Naturally, some of the existing trees from the reserve had been cut to make way for the plantation, with tree stumps still visible on the ground.

Chief Minister Datuk Seri Idris Haron, who was rather bemused by the finding, said the activities were believed to have been going on for five to six years.

“How could it have happened throughout the years? I am eager to know who is behind all this,” he said on Wednesday evening after chairing the weekly state executive councillor meeting at Seri Negeri in Ayer Keroh.

Idris said the issue came to his attention when villagers at the area were curious about the plantation that just appeared in the middle of the forest, and alerted authorities.

Initially, the villagers thought it was on private land, he said, adding that the state Forestry Department was also not aware of the matter.

“However, only when the trees had grown tall and people started asking questions was it learnt that the land belongs to state forest reserve,” said Idris, adding that some village folks claimed it was the orang asli who had cultivated the illegal plantation, with even some orang asli claiming the trees as theirs.

“Anyway, I see that it was not the work of the orang asli after some checks. The plantation is also very well organised, much better than my old folks’ farm.

“I suspect that some organised quarter is behind this,’’ he said.

Asked what the state government’s next course of action will be, Idris replied that it would be a waste to bring down the trees.

“We have suggested at the exco meeting that the state government lease the area to those interested to tap the rubber trees. We are considering an open tender for this,” he said.

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Malaysia: Warning of strong winds, rough sea until Monday

New Straits Times 17 Jan 14;

KUALA LUMPUR: Strong winds and rough sea warning of category three in waters off Kelantan, Terengganu, Pahang, east Johor, interiors in the west coast and Kudat in Sabah, Labuan and Sarawak are expected continue until Monday.

The Meteorological Department, in a statement here today, said the strong northeasterly winds with speed of 60kph and waves exceeding 5.5 metres high are dangerous top all beach and shipping activities, including workers at oil platforms.

"Apart from that, the coastal areas in Kelantan, Terengganu, Pahang and east Johor are also exposed to rising sea level," it said.

The strong northeasterly winds of category two in waters off Sandakan, Sabah, is expected to continue until Monday with a speed of between 50 and 60kph and waves as high as 4.5 metres.

The condition is dangerous to all shipping and beach activities, including fishing and ferry service.

The statement also stated that the northeasterly winds in waters off Tawau, Semporna and Lahad Datu, Sabah, will also continue until Monday with a speed of 40 to 50kph and waves as high as 3.5 metres. Bernama

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1,000+ rhinos poached in South Africa in 2013, worst year on record

Carol J. Williams Los Angeles Times 17 Jan 14;

The world's largest surviving population of white rhinos suffered its heaviest toll on record last year when poachers killed more than 1,000 of the threatened animals to feed an international market for trinkets and potions made from their horns.

The South African Department of Environmental Affairs reported Friday that it had counted 1,004 rhinos killed by poachers in 2013, mostly in Kruger National Park, along the porous border with Mozambique.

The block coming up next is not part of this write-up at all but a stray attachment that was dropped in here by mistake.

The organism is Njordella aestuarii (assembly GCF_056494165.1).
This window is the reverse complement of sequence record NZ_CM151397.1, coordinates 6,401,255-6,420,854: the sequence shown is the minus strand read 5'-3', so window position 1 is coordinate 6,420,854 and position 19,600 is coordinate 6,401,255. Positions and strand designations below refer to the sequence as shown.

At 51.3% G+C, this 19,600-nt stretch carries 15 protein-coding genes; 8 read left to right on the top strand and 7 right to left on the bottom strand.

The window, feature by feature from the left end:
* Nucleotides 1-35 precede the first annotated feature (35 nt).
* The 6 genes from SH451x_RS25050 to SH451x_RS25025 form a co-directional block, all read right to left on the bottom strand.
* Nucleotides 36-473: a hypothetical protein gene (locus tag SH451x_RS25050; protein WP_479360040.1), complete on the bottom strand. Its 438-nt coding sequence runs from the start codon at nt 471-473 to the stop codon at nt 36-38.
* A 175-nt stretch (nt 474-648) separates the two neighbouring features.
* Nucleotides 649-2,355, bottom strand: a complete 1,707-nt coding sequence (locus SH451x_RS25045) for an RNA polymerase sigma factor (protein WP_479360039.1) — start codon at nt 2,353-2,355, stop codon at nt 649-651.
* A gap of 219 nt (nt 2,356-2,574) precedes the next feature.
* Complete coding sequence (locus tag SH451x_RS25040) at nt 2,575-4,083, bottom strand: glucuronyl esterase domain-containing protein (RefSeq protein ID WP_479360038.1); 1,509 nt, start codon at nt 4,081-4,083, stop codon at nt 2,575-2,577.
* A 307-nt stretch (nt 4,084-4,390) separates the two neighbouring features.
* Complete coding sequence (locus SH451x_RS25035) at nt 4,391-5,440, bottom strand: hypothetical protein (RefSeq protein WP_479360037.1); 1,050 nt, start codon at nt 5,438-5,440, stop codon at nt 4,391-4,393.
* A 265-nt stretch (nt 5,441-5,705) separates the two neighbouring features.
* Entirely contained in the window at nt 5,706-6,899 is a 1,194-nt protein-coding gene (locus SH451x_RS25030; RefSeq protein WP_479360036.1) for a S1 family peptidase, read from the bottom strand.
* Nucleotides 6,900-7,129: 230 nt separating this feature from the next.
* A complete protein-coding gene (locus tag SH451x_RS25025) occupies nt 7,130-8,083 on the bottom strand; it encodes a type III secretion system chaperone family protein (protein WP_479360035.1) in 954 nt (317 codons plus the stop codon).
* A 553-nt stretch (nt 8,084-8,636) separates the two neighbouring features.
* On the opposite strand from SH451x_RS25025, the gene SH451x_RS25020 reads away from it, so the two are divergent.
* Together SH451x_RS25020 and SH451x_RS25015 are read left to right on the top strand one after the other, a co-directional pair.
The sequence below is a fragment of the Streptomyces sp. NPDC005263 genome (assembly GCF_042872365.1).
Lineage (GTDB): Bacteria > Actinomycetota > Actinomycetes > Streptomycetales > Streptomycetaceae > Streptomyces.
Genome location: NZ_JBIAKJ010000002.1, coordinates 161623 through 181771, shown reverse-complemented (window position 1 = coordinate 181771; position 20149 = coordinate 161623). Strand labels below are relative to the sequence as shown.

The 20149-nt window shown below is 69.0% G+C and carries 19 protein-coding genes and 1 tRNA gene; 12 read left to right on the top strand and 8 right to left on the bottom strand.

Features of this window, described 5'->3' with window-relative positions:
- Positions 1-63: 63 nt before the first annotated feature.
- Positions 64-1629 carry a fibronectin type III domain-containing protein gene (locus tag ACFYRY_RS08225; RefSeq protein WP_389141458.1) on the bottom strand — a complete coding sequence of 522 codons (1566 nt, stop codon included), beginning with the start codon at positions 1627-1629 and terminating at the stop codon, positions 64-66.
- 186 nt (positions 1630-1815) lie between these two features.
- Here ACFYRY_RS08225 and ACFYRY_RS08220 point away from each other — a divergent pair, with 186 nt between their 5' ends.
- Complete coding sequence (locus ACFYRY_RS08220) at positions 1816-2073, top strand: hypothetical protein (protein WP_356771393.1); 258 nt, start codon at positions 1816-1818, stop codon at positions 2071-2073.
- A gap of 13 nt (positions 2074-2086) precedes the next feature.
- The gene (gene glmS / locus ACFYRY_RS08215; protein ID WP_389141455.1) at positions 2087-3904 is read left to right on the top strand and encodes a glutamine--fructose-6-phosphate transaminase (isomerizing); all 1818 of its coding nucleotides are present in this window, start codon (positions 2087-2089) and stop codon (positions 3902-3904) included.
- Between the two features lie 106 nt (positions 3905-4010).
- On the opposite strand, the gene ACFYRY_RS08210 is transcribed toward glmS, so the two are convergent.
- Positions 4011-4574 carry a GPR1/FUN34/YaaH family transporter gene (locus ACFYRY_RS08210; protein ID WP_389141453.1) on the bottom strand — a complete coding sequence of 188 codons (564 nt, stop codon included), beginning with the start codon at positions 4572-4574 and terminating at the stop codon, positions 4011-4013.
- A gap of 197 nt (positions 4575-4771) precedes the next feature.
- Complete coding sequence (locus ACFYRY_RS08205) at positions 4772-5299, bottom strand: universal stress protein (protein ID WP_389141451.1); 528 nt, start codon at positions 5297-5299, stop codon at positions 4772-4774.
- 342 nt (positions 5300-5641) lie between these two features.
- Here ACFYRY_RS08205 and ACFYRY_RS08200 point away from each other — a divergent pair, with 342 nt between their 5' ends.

It was the worst year for rhinoceros poaching since the government began tracking the illegal hunting in the early 1900s, National Geographic reported.

South Africa is home to more than 20,000 white rhinos, about 80% of the world's population of the iconic beasts that numbered 500,000 a century ago, conservation organizations report.

Soaring demand for rhino horn from Asian countries, particularly China and Vietnam, is driving up prices for the slain animals' signature feature, nurturing an illegal poaching network operating out of Mozambique, explained Tom Milliken, rhinoceros expert with the global wildlife trade monitoring organization TRAFFIC.

"South Africa and Mozambique must decisively up their game if they hope to stop this blatant robbery of southern Africa’s natural heritage," Milliken said, calling on authorities to make 2014 "the turning point where the world, collectively, says ‘enough is enough’ and brings these criminal networks down."

In its quest to protect rhinos from poachers, the South African government has signed agreements with China and Vietnam to better coordinate their tracking and enforcement efforts. Similar agreements are in the works with Mozambique, Thailand, Laos, Cambodia and Hong Kong, TRAFFIC said on its website.

"The world’s rhinos are facing a genuine crisis, and high-level agreements and statements have to translate into meaningful conservation action, both in rhino range states and in key consumer countries such as Vietnam and China," said Naomi Doak, a coordinator for the wildlife group in Vietnam. "We are still waiting to see the rhetoric result in significant arrests and prosecutions of those orchestrating the rhino horn trafficking."

Last year's white rhino toll was nearly 50% higher than in 2012, when 668 of the animals were slaughtered for their horns. Interception and detention of poachers was up commensurately, with 343 alleged poachers and traffickers arrested in 2013, an increase from 267 the previous year, according to the report from Pretoria.

But the numbers of rhinos killed nonetheless remained on track to overtake births within the next two to three years, Save the Rhino reports in its statistical analysis of the threatened species.

Popular Science magazine calculated that at the current rate of poaching, white rhinos would be extinct in about 20 years. It also disputed Asian rhino horn consumers' belief that the ground extremity has medicinal value, describing its composition as similar to human fingernails.

The London Conference on Illegal Wildlife Trade, which next month brings together senior officials from 50 countries, will seek to strengthen commitments to fight trade in endangered species and curb demand in the most voracious markets, the organization said of the gathering to be convened by Britain's Prince Charles and Prime Minister David Cameron.